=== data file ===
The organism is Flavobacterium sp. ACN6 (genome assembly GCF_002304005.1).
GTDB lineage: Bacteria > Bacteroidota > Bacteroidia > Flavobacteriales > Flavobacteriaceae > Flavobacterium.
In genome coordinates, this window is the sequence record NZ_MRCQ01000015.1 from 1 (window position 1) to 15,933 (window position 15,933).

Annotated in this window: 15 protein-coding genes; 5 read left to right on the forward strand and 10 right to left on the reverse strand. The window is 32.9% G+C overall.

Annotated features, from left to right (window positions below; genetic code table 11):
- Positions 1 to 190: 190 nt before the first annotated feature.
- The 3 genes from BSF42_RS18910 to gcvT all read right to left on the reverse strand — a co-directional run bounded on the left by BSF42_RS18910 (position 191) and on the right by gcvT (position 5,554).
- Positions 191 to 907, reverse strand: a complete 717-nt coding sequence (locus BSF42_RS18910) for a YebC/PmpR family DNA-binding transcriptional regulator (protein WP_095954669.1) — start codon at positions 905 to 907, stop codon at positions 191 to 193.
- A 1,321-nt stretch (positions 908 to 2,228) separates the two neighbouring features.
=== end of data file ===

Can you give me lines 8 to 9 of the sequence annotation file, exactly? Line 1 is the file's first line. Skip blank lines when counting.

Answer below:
- Positions 191 to 907, reverse strand: a complete 717-nt coding sequence (locus BSF42_RS18910) for a YebC/PmpR family DNA-binding transcriptional regulator (protein WP_095954669.1) — start codon at positions 905 to 907, stop codon at positions 191 to 193.
- A 1,321-nt stretch (positions 908 to 2,228) separates the two neighbouring features.